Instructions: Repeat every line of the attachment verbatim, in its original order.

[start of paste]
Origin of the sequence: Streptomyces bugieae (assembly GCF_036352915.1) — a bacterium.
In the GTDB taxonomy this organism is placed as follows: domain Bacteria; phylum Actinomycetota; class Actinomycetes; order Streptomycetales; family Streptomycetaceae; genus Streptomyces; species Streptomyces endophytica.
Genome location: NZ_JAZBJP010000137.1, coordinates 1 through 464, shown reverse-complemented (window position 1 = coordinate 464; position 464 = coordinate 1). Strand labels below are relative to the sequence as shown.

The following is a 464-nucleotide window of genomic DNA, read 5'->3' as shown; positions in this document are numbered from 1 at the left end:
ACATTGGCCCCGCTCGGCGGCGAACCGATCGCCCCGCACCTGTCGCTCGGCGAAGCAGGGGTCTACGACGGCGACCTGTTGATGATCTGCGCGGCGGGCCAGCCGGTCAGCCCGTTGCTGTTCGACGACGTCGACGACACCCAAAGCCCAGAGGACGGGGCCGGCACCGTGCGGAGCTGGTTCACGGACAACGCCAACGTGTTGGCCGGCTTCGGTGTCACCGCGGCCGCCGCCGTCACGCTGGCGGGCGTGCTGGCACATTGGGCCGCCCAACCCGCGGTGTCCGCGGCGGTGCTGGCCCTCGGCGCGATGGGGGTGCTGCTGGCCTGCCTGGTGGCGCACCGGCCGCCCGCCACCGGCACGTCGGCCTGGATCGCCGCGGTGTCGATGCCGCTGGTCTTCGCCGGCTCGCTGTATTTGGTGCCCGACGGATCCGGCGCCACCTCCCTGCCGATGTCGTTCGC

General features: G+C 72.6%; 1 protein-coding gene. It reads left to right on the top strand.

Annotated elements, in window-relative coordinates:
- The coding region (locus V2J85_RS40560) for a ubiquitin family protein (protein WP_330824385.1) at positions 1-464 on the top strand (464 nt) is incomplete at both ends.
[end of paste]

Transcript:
Origin of the sequence: Streptomyces bugieae (assembly GCF_036352915.1) — a bacterium.
In the GTDB taxonomy this organism is placed as follows: domain Bacteria; phylum Actinomycetota; class Actinomycetes; order Streptomycetales; family Streptomycetaceae; genus Streptomyces; species Streptomyces endophytica.
Genome location: NZ_JAZBJP010000137.1, coordinates 1 through 464, shown reverse-complemented (window position 1 = coordinate 464; position 464 = coordinate 1). Strand labels below are relative to the sequence as shown.

The following is a 464-nucleotide window of genomic DNA, read 5'->3' as shown; positions in this document are numbered from 1 at the left end:
ACATTGGCCCCGCTCGGCGGCGAACCGATCGCCCCGCACCTGTCGCTCGGCGAAGCAGGGGTCTACGACGGCGACCTGTTGATGATCTGCGCGGCGGGCCAGCCGGTCAGCCCGTTGCTGTTCGACGACGTCGACGACACCCAAAGCCCAGAGGACGGGGCCGGCACCGTGCGGAGCTGGTTCACGGACAACGCCAACGTGTTGGCCGGCTTCGGTGTCACCGCGGCCGCCGCCGTCACGCTGGCGGGCGTGCTGGCACATTGGGCCGCCCAACCCGCGGTGTCCGCGGCGGTGCTGGCCCTCGGCGCGATGGGGGTGCTGCTGGCCTGCCTGGTGGCGCACCGGCCGCCCGCCACCGGCACGTCGGCCTGGATCGCCGCGGTGTCGATGCCGCTGGTCTTCGCCGGCTCGCTGTATTTGGTGCCCGACGGATCCGGCGCCACCTCCCTGCCGATGTCGTTCGC

General features: G+C 72.6%; 1 protein-coding gene. It reads left to right on the top strand.

Annotated elements, in window-relative coordinates:
- The coding region (locus V2J85_RS40560) for a ubiquitin family protein (protein WP_330824385.1) at positions 1-464 on the top strand (464 nt) is incomplete at both ends.